How technology manipulates minds of our kids


I have been following the writing and talks of Tristan Harris for some time. An Ex-Design Ethicist, he founded an initiative called Time Well Spent. The main premise of the initiative is that today all tech and tech media companies as Facebook, YouTube, SnapChat, NetFlix among others are in a race for our attention. They want all of our attention because they can sell this time to advertisers who in turn get consumers to pay attention to their products and services. Hence, they are designing their apps in a way that manipulate our minds, persuade us to spend more and more time with them and taking away our own agency to act freely. He talks of the pressing need for tech companies to design more ethically in a way that doesn’t exploit our attention to benefit advertisers, but enable us to spend our time well on things which actually matter to us.

I find this true in my own personal experience and this intrusion by tech companies seems to grow everyday. Yes, I enjoy using Facebook to connect with my loved ones, but I feel alarmed when it interrupts personal conversations to make a suggestion (e.g. chatting on the messenger, asking a friend, let’s meet and tech says ‘make a plan’, if wish X a birthday was not enough, ‘make a video for birthday’) . I am happy to make a plan or even make a video for a friend’s birthday but I like to retain that decision, what Facebook thinks of as a nudge, honestly feels like a hard push to me as a user.

Technology is not neutral, how tech companies interfere with parental imperatives

And going beyond myself, it alarms me when I see the effects of this greed for attention of our children. NetFlix is smart enough to allow a tailored profile for wife, husband, kid and make accurate content suggestions basis past preference of the three. However, it will not have any ethical regards to ‘not’ autoplay the videos, atleast for the kids. You might argue that the onus of responsible parenting is on the parents and not on the toy marketer, balloon seller or NetFlix for that matter. As a parent, I see nothing wrong with my child enjoying toys, balloons or Peppa Pig on NetFlix. But I will resist and fight, when any of them try to lure or manipulate my child and instead of enabling my parental imperatives (say teaching self-control) to actually creating hurdles by offering a limitless stream. If the content never ‘ends’ if you can’t shut it in 13 seconds, then good luck parents trying to convince your kid that the episode actually ‘ended’ and this is a new one!As the Netflix CEO says, “our biggest competitors are Facebook, YouTube and sleep.” This has implications for us adults but far worse for our kids.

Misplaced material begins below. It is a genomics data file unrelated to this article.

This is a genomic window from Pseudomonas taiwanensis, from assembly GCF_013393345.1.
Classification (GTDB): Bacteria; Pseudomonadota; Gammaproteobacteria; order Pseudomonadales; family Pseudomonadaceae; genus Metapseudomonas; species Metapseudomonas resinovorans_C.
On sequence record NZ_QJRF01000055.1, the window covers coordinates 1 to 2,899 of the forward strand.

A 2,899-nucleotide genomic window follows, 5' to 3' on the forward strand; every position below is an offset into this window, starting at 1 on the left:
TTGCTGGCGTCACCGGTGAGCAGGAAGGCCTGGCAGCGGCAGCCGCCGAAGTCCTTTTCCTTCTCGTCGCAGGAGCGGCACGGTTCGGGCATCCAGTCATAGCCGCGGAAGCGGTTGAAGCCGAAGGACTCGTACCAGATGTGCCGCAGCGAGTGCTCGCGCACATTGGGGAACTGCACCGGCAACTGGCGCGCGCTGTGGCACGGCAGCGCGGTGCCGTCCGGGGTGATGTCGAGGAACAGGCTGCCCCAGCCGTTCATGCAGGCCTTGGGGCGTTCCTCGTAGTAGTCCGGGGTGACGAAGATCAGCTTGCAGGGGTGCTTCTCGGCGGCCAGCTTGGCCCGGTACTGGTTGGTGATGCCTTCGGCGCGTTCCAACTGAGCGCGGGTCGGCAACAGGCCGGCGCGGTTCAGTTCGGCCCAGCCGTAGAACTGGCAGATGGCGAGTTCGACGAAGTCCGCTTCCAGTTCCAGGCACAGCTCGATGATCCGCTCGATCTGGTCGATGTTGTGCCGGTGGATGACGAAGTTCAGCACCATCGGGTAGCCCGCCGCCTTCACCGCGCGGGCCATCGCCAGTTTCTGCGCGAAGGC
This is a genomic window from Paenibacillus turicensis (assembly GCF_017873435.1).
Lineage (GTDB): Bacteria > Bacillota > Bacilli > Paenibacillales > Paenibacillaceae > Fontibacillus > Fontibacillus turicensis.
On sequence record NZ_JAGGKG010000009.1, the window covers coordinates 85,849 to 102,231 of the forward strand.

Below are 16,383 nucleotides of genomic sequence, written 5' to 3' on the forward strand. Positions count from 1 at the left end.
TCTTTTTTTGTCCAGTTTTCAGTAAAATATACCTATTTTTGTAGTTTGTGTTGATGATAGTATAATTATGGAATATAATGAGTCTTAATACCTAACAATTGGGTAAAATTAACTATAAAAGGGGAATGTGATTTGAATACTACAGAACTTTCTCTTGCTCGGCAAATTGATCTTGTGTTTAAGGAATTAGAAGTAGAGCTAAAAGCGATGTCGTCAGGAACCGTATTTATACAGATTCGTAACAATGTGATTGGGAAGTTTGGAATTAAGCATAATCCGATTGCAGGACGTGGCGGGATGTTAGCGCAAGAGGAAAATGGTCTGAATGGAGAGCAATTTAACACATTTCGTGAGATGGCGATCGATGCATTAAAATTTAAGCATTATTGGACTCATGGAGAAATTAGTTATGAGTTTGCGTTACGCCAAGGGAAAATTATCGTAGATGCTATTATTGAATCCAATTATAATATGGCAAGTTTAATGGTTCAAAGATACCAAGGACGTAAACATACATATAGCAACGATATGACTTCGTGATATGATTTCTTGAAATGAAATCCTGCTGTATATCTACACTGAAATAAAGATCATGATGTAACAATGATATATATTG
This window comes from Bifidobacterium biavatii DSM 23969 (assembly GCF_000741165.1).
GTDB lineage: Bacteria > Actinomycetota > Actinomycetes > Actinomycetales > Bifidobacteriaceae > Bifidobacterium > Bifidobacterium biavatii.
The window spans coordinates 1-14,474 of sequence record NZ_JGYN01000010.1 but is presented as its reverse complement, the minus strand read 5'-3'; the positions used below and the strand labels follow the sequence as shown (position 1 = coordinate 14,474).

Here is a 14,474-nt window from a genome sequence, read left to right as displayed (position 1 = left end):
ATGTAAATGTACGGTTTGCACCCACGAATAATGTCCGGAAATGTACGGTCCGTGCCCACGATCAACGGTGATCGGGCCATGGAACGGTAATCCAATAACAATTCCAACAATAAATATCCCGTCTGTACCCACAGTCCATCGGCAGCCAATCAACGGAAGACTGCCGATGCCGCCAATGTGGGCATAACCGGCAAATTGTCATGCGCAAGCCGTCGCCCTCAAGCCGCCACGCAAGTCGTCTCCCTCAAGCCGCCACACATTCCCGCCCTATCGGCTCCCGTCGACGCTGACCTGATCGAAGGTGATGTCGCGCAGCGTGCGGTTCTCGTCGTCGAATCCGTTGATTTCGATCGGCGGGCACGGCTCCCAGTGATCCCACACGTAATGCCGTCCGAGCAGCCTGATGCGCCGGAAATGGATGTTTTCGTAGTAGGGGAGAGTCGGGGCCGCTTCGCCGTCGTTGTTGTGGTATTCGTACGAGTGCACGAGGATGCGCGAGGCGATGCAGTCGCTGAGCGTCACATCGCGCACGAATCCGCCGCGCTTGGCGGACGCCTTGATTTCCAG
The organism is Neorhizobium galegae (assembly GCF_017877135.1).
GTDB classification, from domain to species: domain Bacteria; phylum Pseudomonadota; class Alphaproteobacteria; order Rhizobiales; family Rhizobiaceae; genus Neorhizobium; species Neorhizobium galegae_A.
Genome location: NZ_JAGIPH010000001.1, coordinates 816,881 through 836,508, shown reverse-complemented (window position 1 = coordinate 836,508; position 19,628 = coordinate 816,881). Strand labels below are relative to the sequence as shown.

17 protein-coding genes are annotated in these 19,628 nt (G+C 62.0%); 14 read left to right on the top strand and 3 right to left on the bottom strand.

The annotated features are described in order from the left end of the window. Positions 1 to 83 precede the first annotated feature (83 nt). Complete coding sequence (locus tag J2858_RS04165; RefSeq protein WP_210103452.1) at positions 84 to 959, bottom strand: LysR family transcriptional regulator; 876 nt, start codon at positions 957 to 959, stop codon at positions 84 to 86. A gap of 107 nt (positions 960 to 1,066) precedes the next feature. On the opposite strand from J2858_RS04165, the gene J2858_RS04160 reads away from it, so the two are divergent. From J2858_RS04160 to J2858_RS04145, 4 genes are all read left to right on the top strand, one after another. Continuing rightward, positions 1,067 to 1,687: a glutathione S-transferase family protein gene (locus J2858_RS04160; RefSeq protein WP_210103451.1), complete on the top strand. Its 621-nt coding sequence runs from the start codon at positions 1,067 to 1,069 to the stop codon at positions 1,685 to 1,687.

Teenagers in 1980s = phones. Teenagers in 2017 = SnapChat. Strength of personal relationship ≠

Tristan makes a very interesting point in his TED talk about SnapChat, one of the most popular apps among teenagers in US (urban India too). He gives the example of SnapStreaks feature on SnapChat which shows the number of days in a row that two people have communicated with each other. So if two kids have 150 days of being connected in a row they won’t want to let that chain break, they will go to any extent to make that chain continue – including giving their passwords to other friends if they were away on vacation. He says that while we may be tempted to believe that teenagers use SnapChat for gossip the way their parents may have used phones but that’s not the case. According to him, “it’s not even like they’re having real conversations”, they are at some level only completing mindless tasks that the technology is asking of them, by manipulating their psychology. 

On a different note, Time Well Spent has been doing a research where they asked bout 2,00,000 users to rate their experience of using apps (refer snapshots below) –



Happy Unhappy

Source: Time Well Spent

Atleast by this research, we as well as our kids seem to enjoy the apps when we use in moderation but their excessive use seems to actually make us unhappy.

My view on use of media and tech for adults and kids is that we can’t reduce it to a black/white debate. Media and technology are great tools but we have a long way to go in the way they are being used today. The responsibility and the ‘choice’ does lie with the user. But there is equal onus on the platforms for more accountability on ethics and whose interest gets served. If these apps and technologies exist because of us, we can’t be reduced to Pavlovian hamsters.


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